Boris Johnson sets out new three-tiered coronavirus restrictions

The new restrictions will be in place until March

Boris Johnson has set out the Government’s latest restrictions to combat the ongoing coronavirus crisis, which will begin when England exits national lockdown on December 2.

The new system consists of a “tougher” version of the regional three-tiered system that was in place before the latest lockdown, and is set to remain in place until the end of March next year.

Non-essential shops, gyms, hairdressers, and other businesses will be allowed to reopen, and the so-called ‘rule of six’ will once again apply to gatherings.

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In tier 1, the rule of six will be the same indoors and outdoors, while in tiers 2 and 3 household mixing will only be allowed outdoors.

Live audiences will be allowed to return to gigs, sporting events and business events in tiers 1 and 2, with the government introducing ‘spectator capacity limits’ which will vary depending on whether the event is held indoors or out.

CREDIT: Dan Kitwood/Getty Images

In tier 1 this will be 50% capacity or 4,000 outdoors and 1,000 indoors, whichever is lower. Tier 2 will shrink the outdoor capacity to 2,000, with events banned entirely in tier 3.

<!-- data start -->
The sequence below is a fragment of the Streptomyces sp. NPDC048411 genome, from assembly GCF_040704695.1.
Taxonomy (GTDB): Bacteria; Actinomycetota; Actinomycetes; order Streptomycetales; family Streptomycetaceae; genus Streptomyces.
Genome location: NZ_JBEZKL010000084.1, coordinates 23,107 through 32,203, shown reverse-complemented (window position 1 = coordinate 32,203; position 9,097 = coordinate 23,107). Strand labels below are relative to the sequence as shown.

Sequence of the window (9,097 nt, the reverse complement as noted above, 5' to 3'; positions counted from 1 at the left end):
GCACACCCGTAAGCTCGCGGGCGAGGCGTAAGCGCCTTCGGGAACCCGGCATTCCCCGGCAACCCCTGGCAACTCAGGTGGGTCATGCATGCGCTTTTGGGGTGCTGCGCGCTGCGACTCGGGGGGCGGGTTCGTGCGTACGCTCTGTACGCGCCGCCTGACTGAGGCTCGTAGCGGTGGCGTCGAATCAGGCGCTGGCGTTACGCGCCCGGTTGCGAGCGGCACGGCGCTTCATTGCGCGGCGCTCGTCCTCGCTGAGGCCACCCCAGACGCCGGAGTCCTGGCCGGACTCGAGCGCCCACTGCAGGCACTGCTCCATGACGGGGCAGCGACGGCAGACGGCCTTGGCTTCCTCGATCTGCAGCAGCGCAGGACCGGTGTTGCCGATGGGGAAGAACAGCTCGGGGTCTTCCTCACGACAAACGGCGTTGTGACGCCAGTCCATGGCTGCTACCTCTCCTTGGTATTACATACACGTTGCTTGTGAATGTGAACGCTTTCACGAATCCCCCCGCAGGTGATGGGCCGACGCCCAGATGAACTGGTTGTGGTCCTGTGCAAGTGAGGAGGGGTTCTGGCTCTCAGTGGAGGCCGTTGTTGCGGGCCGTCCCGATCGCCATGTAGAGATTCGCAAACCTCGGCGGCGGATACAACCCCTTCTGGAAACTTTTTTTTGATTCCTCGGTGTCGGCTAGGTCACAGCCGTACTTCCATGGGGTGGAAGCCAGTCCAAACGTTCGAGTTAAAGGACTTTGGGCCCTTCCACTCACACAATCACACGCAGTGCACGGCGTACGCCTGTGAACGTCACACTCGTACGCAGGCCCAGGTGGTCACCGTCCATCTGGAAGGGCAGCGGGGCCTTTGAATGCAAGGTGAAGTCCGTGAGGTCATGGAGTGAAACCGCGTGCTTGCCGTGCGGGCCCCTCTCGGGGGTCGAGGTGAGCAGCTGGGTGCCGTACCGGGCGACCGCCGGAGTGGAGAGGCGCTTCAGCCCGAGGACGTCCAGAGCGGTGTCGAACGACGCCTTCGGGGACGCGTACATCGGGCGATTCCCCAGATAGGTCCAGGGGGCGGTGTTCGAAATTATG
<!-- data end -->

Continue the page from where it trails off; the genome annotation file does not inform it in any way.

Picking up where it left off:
There is also an adjustment to the 10pm curfew previously imposed on pubs. They must now stop serving at 10pm, but will be able to remain open until 11pm in order to stagger departure times and prevent crowding.

Addressing the House Of Commons today (November 23), Johnson said: “This will be, still, a hard winter. Christmas cannot be more than a long road to spring, but we have turned a corner and the escape route is in sight.”

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The allocation of tiers to regions will be done later this week, as well as further details on the government’s plans to allow expanded household mixing around Christmas.

Tier positions will be reviewed every 14 days, and will be based on five criteria: case numbers across all age groups; cases in those aged over 60; the rate of rise or fall in infections; the percentage of those tested who have the virus; and current and projected pressures on the NHS locally.

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